Apple’s iOS 9.3: How It May Help You Get Better Sleep
Apple recently released the preview of iOS 9.3, the latest version of its operating system for the iPhone and iPad. With the new release, it’s introducing a feature called Night Shift, which will make using your late-night iPhone or iPad usage easier on your eyes, plus less likely to keep you awake with that glowing blue light.
Night Shift uses the clock and geolocation of your iOS device to determine when the sun sets in your location. Then, it automatically shifts the colors in the display toward the warmer end of the spectrum, stopping the device from exposing you to cool, blue light. In the morning, it returns the display to its default settings.
According to Apple Insider, you’ll be able to turn on Night Shift once you upgrade to iOS 9.3 by navigating to the Display & Brightness settings menu and looking for “Blue Light Reduction.” Night Shift will be off, by default, but when you turn it on, you can dynamically preview cool and warm tones via a slider control. The exhibited setting will only be applied when Blue Light Reduction is toggled on. Apple Insider notes that the slider’s midpoint isn’t actually the factory iOS setting. Sliding all the way to the “Cooler” end of the spectrum brings you to the display’s normal operating color temperature, and the slider midpoint falls halfway between that setting and the extreme “Warmer” setting opposite it.
For users who are familiar with the Kelvin-based color temperature index, Apple Insider reports that Night Shift’s warmest settings appears to border on a CCT of 2,700K, a level normally associated with warm white LEDs — or a “deep yellow-orange or ochre sky at sunrise or sunset.” You won’t be able to make that many customizations with Night Shift, at least in iOS 9.3. You will, however, be able to schedule when your device makes color changes from sunset to sunrise, or create a customized schedule.
Night Shift’s functionality probably sounds familiar because it serves the same purpose as f.lux, an app that enables your device’s display to “adapt to the time of day, warm at night and like sunlight during the day,” all while avoiding the “eerie blue glow” that you’re probably familiar with if you find yourself texting or scrolling through Facebook late at night. The developers behind the app have tried repeatedly to get it into the iOS App Store, but Apple shut the app down for using private APIs. As the app’s website explains, “To make f.lux work on iOS, we’ve had to go outside the bounds of what apps are normally allowed to do. Currently, iOS does not allow developers to access the Private APIs we need to make f.lux work on iOS.”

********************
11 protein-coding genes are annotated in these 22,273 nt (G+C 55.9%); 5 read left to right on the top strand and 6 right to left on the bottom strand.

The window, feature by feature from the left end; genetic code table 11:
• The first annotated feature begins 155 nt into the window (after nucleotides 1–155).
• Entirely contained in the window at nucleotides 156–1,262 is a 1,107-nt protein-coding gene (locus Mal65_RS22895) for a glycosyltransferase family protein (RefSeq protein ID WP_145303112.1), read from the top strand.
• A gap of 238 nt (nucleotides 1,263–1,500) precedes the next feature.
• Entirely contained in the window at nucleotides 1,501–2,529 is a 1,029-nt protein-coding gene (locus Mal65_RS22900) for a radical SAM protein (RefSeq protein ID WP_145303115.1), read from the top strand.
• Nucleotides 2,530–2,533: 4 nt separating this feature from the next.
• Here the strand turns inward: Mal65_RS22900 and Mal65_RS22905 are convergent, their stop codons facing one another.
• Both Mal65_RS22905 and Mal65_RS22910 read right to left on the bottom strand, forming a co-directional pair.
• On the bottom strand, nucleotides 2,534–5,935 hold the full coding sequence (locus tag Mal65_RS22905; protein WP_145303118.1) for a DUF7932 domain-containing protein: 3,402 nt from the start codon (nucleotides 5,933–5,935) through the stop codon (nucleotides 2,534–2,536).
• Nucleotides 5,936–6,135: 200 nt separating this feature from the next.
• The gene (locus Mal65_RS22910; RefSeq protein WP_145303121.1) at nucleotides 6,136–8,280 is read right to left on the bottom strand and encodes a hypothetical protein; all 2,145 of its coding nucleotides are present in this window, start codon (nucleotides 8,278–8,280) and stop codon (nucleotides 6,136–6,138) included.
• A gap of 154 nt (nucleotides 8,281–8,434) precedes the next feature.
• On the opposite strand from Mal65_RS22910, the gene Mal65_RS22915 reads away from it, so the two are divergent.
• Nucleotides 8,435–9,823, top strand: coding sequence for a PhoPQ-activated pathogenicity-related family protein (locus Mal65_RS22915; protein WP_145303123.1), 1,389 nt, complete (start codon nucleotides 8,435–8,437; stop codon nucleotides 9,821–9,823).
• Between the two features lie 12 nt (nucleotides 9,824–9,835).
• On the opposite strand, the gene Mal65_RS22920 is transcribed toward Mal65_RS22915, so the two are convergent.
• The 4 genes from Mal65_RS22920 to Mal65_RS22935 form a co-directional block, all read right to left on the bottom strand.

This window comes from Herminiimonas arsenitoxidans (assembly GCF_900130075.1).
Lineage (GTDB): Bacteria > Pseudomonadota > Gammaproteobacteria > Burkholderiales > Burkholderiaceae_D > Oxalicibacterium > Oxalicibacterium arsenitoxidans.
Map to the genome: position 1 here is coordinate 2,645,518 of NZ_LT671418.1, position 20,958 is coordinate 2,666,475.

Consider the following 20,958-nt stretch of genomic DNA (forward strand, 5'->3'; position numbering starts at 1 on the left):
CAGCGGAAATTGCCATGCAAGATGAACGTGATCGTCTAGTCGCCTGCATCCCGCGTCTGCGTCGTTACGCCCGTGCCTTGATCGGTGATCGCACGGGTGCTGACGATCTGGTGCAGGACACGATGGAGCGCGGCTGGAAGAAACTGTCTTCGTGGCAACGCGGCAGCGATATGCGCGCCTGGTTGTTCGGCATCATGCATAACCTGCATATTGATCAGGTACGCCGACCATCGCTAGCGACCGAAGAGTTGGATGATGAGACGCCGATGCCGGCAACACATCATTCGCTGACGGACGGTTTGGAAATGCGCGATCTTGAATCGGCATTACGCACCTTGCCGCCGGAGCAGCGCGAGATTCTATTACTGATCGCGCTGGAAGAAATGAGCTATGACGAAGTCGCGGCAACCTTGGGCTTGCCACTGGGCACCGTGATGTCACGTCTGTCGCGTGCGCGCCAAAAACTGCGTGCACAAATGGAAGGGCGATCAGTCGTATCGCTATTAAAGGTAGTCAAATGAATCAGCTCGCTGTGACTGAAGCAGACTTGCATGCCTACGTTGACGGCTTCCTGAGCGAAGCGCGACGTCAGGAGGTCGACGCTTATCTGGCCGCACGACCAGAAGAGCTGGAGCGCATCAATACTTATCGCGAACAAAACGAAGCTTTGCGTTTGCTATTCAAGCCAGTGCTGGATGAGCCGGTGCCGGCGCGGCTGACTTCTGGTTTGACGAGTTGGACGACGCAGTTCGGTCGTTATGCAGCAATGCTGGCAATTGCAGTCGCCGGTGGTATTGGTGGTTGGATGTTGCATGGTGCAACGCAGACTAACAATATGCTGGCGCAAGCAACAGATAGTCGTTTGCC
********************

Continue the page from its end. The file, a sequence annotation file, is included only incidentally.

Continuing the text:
As The Cheat Sheet reported recently, Apple has seemingly copied numerous iOS features from other tech companies, both large and small, so it should surprise no one that Apple is paying attention to the ways that users want to customize their devices, and slowly adding support for the capability right in the operating system. After f.lux was banned from the App Store, many speculated that Apple would built support for the functionality into iOS.
The blue light emitted by our favorite electronics has been repeatedly blamed for disrupting our circadian rhythms and triggering insomnia, particularly among users who read on those devices late in the evening or right before going to bed. (Less-conclusive evidence has also linked blue light exposure with age-related macular degeneration.) Research published last year by the Proceedings of the National Academy of Sciences found that evening exposure to blue light suppresses the production of melatonin, the hormone that promotes sleep, which, in turn, reduces the amount and delays the timing of REM sleep and reduces alertness the next morning.
Night Shift will help in curbing your nighttime exposure to blue light. But you probably can’t expect it to solve all your problems, because it’s not just the blue light that can keep you awake. Clinical psychologist and sleep therapist Dr. Michael J. Breus told Digital Trends last year that “there’s a second factor that people aren’t really talking about that much, and that is the level of engagement in whatever the device is.” He explained, “If you’re playing your favorite game, or whatever it is you like to do before you go to bed, you’re mentally engaged in that act.” In other words, if you’re reading a suspenseful novel on your iPad, or if you’re getting competitive in an iOS game, Night Shift is unlikely to help you sleep much better.
Nonetheless, Night Shift may make a little light iPhone or iPad use easier on your eyes, and less likely to disrupt your bedtime routine. If you can’t wait until the final version of iOS 9.3 arrives, you can sign up for Apple’s public beta program using your Apple ID. No major bugs have been reported yet, but you should bear in mind that most beta software will have at least a few minor glitches. Most users will want to think twice about downloading beta software on their primary device.